The infamous AR15 is a regular sight at Hong Kong’s pro-democracy protests, appearing sporadically from last April, before being deployed en masse during the police siege of the Hong Kong Polytechnic University, and routinely ever since.

There is much misunderstanding about this rifle, and its use by the Hong Kong Police Force (HKPF). Largely this misunderstanding is rooted in the use of an intentionally similar-looking, less-lethal weapon system by the HKPF, the Pepperball VKS (Variable Kinetic System). These two weapons are totally different.

Sig 516 Hong Kong protest rifles police
A Sig 516 being carried during the Hong Kong Polytechnic Siege. This was the first time this rifle was deployed to the protests. Photo: CampusTV, University of Hong Kong Student Union via Facebook.

The AR15 and its many derivatives have been in service with the American military since the Vietnam war. The weapon has also found its way into the service of dozens of other militaries and police forces, either through legitimate means, such as the examples used by the HKPF, or illegitimately, such as the unlicensed copies manufactured by the People’s Republic of China and the Democratic People’s Republic of Korea.

Three varieties of AR15 are used by the HKPF. These are M16A1s sold to the HKPF as military surplus from the United States during the colonial period, M16A2s also sold as military surplus by the United States after the 1997 handover, and Sig 516’s purchased from Switzerland within the past five years.

The M16A1 and M16A2 used by the HKPF were not modified in any meaningful way after being imported from the US. To all extents and purposes, they are still military issue rifles as used in the Vietnam and Gulf Wars respectively. The notable exception to this is an optic that the HKPF mounts on all of its M16 rifles.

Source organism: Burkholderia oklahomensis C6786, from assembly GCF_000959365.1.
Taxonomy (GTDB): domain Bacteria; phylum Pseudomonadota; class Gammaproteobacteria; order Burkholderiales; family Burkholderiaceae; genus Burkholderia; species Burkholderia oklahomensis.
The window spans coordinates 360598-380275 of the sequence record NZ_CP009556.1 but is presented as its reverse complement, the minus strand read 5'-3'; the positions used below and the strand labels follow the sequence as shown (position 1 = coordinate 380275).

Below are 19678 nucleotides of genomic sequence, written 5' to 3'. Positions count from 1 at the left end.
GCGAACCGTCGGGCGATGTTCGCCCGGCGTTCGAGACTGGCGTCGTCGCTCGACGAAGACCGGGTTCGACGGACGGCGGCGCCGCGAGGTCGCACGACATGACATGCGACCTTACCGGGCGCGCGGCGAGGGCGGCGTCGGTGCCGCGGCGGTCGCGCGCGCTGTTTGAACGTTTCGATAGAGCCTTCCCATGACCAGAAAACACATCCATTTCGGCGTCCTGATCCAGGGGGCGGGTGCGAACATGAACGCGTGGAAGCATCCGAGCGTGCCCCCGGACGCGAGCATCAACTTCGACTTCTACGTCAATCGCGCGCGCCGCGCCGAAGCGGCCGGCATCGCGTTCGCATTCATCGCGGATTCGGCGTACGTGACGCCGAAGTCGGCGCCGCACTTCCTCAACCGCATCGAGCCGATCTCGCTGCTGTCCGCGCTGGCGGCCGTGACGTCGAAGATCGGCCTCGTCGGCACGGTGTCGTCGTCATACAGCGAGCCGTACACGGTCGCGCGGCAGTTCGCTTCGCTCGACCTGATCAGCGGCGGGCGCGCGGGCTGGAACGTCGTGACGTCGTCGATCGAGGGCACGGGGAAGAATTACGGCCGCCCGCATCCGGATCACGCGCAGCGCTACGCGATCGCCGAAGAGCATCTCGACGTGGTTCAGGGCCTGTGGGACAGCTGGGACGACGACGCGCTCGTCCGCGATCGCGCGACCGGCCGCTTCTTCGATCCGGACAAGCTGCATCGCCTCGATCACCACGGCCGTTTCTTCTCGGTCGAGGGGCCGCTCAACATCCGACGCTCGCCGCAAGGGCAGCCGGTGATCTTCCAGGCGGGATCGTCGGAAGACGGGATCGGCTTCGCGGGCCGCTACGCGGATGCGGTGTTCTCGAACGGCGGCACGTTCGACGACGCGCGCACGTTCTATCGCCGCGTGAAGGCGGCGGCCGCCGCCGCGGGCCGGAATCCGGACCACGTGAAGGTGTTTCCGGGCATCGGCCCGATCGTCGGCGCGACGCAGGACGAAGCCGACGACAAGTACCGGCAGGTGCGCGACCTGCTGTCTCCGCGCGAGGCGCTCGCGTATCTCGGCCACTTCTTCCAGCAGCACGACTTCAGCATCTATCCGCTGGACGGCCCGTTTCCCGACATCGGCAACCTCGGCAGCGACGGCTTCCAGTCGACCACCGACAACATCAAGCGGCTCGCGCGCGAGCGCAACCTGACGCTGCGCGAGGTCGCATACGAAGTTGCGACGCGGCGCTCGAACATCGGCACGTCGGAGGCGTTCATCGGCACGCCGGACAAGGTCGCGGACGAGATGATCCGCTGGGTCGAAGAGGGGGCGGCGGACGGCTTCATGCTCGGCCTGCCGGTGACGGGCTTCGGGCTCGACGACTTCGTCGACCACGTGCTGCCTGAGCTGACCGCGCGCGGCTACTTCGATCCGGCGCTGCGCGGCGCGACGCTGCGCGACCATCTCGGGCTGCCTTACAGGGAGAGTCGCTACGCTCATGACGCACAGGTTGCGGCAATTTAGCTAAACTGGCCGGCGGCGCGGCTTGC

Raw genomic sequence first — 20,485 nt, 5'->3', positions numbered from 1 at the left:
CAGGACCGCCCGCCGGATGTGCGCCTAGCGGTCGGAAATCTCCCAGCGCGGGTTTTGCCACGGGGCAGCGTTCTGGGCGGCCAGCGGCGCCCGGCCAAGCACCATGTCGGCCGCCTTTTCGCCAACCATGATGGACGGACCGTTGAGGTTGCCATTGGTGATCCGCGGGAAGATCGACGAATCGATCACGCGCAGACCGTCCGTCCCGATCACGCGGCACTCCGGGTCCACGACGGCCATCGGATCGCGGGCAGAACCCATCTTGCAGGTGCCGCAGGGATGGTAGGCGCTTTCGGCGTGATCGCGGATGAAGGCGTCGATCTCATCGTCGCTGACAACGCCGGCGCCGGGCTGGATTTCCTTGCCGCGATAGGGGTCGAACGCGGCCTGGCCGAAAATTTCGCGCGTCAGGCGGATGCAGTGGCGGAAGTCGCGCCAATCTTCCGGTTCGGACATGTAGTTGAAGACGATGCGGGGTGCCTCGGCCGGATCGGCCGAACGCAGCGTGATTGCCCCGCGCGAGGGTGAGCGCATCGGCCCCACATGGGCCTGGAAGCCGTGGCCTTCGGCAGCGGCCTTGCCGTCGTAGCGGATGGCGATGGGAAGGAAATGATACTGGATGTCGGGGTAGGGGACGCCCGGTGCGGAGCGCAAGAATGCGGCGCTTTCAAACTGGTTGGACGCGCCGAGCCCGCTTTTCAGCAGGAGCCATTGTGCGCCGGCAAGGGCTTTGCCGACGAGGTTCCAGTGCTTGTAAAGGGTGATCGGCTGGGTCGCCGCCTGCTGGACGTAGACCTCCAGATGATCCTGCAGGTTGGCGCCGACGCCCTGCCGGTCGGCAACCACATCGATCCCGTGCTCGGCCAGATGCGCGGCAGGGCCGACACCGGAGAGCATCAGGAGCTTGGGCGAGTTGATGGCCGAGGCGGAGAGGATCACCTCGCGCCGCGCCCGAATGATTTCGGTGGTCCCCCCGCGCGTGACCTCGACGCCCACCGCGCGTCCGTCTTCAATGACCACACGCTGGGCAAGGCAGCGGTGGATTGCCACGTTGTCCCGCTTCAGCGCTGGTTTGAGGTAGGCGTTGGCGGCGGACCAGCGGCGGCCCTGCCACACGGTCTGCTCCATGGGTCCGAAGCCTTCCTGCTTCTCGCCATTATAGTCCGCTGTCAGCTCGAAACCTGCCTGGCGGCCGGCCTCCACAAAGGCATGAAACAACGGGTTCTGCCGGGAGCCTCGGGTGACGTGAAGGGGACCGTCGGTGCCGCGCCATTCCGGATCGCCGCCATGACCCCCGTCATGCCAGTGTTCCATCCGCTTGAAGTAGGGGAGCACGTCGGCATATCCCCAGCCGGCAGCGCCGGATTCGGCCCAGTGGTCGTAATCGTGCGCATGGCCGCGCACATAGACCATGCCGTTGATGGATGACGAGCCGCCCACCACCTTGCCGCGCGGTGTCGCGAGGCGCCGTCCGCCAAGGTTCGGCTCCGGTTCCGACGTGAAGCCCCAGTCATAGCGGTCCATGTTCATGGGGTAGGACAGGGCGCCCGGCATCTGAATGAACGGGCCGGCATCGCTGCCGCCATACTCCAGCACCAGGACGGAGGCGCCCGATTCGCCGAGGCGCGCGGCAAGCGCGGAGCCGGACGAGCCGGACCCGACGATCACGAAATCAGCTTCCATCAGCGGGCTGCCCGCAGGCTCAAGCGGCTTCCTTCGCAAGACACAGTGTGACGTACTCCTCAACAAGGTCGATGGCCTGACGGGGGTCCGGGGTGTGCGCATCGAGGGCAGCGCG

M16A1 Hong Kong police protest
An M16A1 deployed to the Hong Kong Polytechnic Siege, the first time the rifle was routinely issued during the protests. Note the rifle is not loaded. Photo: Campus Radio, the Chinese University of Hong Kong via Facebook.

The SIG 516 is a high specification Swiss variant of the M4 rifle, itself a carbine model of the original AR15 rifle. It was first deployed to the protests by the HKPF last November. It is only issued to the Special Duties Unit of the HKPF, who themselves were only deployed to the protests from November.

All three of these rifles are military grade service rifles that fire the 5.56mm NATO cartridge and are both accurate and lethal for several hundred yards.

The Pepperball VKS is a less-lethal weapons system that fires paintball-like munitions typically loaded with offensive substances such as CS (tear gas) or OC (pepper spray). It is intentionally modelled to have the same appearance, feel, and fire control system as an AR15 rifle.

mong kok police december 25
Photo: Viola Kam/United Social Press.

This replication of the AR15 style also serves as a fear-inducing tactic, as most civilians will be unable to distinguish between the VKS and a live firing AR15, especially during the stress of an attempted arrest.

The VKS was first documented in use by the HKPF last September and appears to have been purchased after the outbreak of the pro-democracy movement in the same year. This type can be best distinguished from a live firing AR15 by the very broad stock, which holds the weapons gas tank, or more easily by the bright colouring of certain elements of its furniture.

"December 1" Whampoa Hong Kong police protester road clearance
Photo: May James/HKFP.

Typically this will consist of a yellow or orange stock, magazine, or barrel shroud, or a combination of all three. The HKPF never puts such colours on its live firing AR15 rifles, all of which are either black or gunmetal.

The VKS can also be equipped with a top-mounted, gravity-fed secondary hopper, which is a marked difference from live firing AR15 rifles, which the HKPF only issues with traditional 20 or 30 round box magazines.

George Colclough is an arms researcher who primarily focuses on Asian munitions and conflicts. He has researched and published on a variety of contemporary and historical conflicts, as well as weapons proliferation across Europe, the Middle East and Asia.